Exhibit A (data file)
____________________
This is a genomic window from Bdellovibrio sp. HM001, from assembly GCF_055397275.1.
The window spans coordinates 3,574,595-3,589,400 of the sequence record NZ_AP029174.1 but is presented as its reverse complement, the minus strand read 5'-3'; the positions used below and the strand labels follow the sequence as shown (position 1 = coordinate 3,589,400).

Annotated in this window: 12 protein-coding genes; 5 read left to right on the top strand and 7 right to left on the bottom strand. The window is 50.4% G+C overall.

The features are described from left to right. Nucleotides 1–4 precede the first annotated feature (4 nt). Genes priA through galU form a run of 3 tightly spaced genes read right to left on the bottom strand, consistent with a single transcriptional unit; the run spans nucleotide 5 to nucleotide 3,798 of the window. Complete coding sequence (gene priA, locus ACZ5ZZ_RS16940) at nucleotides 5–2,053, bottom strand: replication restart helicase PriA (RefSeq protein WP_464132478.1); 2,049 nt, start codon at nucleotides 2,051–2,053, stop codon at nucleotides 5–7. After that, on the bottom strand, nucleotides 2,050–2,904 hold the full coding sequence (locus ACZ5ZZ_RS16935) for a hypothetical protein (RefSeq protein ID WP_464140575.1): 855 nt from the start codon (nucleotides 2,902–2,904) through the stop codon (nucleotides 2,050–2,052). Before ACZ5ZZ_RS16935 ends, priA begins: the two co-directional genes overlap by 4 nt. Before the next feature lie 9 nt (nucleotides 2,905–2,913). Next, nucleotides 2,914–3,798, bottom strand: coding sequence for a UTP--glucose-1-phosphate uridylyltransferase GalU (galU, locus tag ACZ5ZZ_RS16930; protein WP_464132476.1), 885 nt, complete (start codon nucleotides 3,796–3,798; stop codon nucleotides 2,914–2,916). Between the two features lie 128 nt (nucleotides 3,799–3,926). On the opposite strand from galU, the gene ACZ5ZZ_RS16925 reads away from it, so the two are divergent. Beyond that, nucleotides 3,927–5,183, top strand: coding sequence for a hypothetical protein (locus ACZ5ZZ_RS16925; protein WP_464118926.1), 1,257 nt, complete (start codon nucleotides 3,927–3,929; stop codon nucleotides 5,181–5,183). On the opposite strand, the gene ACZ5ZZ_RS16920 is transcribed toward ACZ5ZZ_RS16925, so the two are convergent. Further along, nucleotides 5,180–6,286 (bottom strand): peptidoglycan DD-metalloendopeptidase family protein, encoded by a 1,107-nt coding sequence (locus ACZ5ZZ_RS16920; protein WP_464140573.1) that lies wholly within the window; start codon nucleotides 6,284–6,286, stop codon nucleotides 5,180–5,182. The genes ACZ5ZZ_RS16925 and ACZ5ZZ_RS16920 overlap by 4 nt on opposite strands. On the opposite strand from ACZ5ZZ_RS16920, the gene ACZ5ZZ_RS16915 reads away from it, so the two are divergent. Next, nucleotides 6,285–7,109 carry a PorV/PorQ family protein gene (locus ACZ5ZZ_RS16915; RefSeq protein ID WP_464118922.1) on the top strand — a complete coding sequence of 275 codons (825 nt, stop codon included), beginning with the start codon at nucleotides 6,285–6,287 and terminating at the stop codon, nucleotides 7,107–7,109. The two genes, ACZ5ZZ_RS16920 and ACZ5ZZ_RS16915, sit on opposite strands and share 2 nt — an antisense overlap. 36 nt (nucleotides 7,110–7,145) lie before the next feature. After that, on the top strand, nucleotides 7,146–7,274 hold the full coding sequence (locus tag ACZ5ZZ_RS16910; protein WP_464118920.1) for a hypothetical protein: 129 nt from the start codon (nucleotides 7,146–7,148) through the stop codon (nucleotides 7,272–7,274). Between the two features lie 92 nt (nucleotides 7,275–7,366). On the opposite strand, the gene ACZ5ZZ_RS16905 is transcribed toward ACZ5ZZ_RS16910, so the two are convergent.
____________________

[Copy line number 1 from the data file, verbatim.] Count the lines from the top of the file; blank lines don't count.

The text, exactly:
This is a genomic window from Bdellovibrio sp. HM001, from assembly GCF_055397275.1.